It’s the judgemental gaze from the balding man who stares at my ankle braces in the doorway at Chapters, or the unadulterated laughter from the stranger in the Student Union Building who thinks it’s funny to call me an “old woman” when I use my cane. It’s the exasperated sigh from the impatient shopper when my illness transforms me into the ever-dreaded “slow walker” at the mall, or the push from behind when my crutches take up too much space in a high school hallway. It’s, “oh, that’s um… kind of a turn-off”, from a girl who I thought was a better person than that, or, “well we didn’t invite you because we didn’t think you’d be able to”, from the people I thought were my friends, who still didn’t bother to take the time to understand.

These are the things that make me afraid of being disabled.

These are the things that make me afraid of disclosure.

Now, let me be clear: I am not ashamed of who I am. I am not ashamed of my disability, or my mental illness, or my sexual orientation – all things for which I have been judged, of course.

I will offer loud and unapologetic lectures to those who snicker and sneer at me in public places, and I will laugh as the judgement in their eyes turns to horror and their faces go pale with regret – never remorse, though… because after all, they don’t feel bad about being ableist jackasses – no! They just weren’t anticipating my reaction.

They wanted me to drop my head in shame, but see, shame is no longer a burden I carry.

I used to, of course, but with a back as scoliotic as mine, a burden like that is just too heavy to bear, am I right?

So I put it down a long time ago. I made the decision to embrace myself, in all of my crooked, crippled glory, regardless of whether or not others would do the same. I made the choice to allow myself to exist – no, to live my life, despite the looks and the lies and the laughter.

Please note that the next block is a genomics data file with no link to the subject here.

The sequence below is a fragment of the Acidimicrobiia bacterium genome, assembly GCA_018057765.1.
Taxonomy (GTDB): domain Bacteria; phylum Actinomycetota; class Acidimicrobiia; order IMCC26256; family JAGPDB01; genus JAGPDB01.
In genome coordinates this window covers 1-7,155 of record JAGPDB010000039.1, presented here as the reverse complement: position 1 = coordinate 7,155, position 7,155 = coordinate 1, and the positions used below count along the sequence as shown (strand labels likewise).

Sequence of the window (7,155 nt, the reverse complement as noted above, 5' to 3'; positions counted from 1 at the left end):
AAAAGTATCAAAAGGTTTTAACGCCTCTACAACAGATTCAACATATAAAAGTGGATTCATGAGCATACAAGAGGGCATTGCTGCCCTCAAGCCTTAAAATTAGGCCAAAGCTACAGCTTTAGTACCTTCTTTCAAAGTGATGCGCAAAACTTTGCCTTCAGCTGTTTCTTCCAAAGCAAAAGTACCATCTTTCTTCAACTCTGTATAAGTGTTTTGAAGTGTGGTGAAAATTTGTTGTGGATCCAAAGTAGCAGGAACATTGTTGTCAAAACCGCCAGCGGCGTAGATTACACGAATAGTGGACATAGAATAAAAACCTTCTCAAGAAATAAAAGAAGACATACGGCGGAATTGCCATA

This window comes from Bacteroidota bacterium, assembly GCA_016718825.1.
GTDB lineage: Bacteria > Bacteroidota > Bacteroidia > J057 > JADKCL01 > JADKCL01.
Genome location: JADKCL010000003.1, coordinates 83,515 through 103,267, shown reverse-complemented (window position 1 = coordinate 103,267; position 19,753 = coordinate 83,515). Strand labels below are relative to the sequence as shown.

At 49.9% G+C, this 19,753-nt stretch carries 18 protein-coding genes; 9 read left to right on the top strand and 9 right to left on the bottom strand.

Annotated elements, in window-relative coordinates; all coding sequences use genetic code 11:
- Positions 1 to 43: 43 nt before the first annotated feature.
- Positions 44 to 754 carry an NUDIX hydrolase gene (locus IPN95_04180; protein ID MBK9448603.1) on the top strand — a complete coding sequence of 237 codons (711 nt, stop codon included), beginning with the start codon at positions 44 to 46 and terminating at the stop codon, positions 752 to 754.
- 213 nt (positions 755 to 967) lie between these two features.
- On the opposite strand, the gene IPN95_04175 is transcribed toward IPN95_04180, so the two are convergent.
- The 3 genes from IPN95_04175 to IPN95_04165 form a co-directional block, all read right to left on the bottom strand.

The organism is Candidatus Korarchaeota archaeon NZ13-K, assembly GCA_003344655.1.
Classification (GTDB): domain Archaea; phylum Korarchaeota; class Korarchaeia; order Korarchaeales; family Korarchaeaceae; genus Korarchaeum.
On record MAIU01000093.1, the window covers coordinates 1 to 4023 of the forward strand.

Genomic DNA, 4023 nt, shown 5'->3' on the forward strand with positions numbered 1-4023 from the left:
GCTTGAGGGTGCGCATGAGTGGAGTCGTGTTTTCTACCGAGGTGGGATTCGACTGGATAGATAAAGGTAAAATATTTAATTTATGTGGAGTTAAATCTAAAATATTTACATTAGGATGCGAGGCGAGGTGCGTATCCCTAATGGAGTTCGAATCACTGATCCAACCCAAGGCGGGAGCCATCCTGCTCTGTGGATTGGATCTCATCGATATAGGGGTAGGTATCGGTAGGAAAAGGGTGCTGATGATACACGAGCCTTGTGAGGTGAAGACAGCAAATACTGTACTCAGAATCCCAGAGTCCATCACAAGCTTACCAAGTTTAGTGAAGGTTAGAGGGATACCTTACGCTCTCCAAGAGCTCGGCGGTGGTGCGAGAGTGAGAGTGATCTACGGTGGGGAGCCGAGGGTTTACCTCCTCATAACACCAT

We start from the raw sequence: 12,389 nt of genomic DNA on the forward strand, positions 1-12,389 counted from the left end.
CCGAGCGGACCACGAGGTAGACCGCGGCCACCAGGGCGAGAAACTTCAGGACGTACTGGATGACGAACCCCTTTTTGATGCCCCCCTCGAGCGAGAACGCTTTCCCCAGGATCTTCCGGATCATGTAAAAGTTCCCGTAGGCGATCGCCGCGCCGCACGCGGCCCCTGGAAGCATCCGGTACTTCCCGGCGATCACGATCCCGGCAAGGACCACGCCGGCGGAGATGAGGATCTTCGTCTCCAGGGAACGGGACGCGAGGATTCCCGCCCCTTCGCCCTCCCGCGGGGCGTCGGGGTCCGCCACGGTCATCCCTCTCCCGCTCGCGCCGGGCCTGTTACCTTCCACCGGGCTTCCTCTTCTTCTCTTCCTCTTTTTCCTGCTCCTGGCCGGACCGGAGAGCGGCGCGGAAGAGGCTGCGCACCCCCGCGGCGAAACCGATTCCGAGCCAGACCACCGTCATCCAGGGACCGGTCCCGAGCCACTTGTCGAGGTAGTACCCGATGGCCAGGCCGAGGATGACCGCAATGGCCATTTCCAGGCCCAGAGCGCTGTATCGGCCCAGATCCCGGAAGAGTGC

So no, I am not ashamed.

But I am often afraid.

I am afraid that if I tell you that there are days I can barely walk from my bedroom to the kitchen, which is but a few feet away, that you will become one of the snickering, sneering, judgemental, jeering assholes that I am already emotionally exhausted by on the daily.

I am afraid that if share with you the realities of living as a 21 year-old disabled, mentally ill, queer woman, you will view me as fragile, or helpless, or… I don’t know, something.

I am afraid of disclosure, because if I disclose my disability – my identity, really – I am afraid you will look at me and decide that I’m no longer worth the effort. That you’ll check out because you don’t want to deal with the bad days – the days I can’t get out of bed, the days I forget my meds, the days I wish I had never woken up at all.

So I will say again: If I don’t disclose my disability… if I don’t share with you the details of my day-to-day life… it is not because I’m ashamed of who I am – it’s because I’m afraid that you will be.

And you know what? Maybe that means you’re the one who isn’t worth the effort.

– Stephanie, ECC

3 comments on “Disclosing Disability: Shame, Fear, and Knowing the Difference”

Leave a Reply

Your email address will not be published. Required fields are marked *